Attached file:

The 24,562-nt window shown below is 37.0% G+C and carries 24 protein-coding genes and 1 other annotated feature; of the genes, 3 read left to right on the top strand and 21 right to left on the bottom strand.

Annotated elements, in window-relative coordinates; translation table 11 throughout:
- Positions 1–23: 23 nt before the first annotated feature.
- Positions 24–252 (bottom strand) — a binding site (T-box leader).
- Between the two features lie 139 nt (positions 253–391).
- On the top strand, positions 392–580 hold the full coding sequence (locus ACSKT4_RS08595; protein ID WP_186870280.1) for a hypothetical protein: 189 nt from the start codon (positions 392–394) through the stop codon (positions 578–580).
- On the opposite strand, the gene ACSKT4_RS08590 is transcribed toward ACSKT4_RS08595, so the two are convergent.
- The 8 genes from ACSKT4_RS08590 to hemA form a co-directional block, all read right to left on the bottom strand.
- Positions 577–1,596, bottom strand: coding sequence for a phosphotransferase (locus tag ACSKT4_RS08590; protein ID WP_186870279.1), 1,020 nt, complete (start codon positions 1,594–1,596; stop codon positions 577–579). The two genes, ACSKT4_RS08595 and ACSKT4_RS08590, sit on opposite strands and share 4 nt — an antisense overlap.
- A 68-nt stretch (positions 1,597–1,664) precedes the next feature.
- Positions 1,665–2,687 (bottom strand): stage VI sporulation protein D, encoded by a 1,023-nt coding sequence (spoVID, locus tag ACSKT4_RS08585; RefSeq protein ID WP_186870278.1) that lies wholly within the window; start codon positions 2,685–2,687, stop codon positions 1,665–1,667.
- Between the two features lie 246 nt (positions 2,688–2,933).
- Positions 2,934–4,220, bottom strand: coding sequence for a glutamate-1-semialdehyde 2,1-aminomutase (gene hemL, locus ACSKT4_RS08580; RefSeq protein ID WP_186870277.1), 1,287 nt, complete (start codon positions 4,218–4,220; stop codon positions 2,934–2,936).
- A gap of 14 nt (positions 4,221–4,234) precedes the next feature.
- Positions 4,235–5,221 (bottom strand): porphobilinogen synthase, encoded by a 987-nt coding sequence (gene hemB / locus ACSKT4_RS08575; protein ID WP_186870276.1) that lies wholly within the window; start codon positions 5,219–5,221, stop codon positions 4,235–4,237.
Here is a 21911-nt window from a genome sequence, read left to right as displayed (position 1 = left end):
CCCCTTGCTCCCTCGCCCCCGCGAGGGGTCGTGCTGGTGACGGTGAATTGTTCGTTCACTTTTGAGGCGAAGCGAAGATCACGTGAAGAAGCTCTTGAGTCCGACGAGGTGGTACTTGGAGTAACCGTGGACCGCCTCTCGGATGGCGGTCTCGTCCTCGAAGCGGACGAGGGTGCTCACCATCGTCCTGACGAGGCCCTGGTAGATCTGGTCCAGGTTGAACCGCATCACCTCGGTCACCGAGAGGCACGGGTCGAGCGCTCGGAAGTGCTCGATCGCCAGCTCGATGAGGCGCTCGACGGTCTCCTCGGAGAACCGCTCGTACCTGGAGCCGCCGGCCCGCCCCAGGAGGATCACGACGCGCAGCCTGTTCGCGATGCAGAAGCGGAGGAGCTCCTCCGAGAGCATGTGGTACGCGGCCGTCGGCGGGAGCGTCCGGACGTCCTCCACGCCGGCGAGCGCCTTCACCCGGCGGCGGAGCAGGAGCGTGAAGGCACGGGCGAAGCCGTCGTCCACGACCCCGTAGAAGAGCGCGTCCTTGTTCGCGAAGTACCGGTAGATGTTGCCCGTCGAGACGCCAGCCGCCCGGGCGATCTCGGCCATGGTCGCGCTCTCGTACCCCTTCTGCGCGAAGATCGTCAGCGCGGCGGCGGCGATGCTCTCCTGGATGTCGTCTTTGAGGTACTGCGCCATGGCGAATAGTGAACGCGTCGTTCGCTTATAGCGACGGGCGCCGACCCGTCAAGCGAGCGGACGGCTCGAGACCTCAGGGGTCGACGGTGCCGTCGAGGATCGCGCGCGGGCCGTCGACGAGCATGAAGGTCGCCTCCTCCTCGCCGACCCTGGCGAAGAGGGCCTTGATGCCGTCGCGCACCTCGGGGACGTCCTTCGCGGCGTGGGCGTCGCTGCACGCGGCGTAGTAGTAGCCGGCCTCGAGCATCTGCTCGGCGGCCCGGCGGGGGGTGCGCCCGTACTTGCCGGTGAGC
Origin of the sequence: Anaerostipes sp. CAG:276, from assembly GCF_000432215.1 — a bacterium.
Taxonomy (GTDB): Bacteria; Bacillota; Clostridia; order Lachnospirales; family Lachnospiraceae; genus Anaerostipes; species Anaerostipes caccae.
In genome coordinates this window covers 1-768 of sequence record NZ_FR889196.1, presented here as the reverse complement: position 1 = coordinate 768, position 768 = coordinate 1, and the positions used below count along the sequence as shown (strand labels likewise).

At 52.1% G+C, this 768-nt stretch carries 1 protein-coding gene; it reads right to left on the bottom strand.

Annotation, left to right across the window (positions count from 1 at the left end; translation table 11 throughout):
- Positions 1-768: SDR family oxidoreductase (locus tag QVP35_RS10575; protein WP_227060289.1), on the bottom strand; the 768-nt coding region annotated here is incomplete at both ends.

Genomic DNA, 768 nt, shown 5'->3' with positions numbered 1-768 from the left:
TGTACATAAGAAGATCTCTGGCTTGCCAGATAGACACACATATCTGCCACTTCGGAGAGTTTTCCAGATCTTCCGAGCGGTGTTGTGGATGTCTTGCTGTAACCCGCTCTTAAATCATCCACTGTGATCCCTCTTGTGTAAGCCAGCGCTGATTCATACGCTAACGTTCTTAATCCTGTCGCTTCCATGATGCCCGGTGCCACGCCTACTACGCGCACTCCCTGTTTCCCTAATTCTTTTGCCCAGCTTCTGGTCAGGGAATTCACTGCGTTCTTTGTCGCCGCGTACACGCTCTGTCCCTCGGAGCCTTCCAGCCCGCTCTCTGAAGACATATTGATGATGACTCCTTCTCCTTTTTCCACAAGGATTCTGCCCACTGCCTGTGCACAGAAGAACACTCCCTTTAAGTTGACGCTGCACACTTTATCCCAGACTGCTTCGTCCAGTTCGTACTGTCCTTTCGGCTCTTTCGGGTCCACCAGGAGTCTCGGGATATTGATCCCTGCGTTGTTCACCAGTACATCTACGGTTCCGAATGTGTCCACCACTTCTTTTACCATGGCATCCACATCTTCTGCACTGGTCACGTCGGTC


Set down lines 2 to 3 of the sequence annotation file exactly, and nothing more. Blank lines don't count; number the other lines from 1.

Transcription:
Annotated elements, in window-relative coordinates; translation table 11 throughout:
- Positions 1–23: 23 nt before the first annotated feature.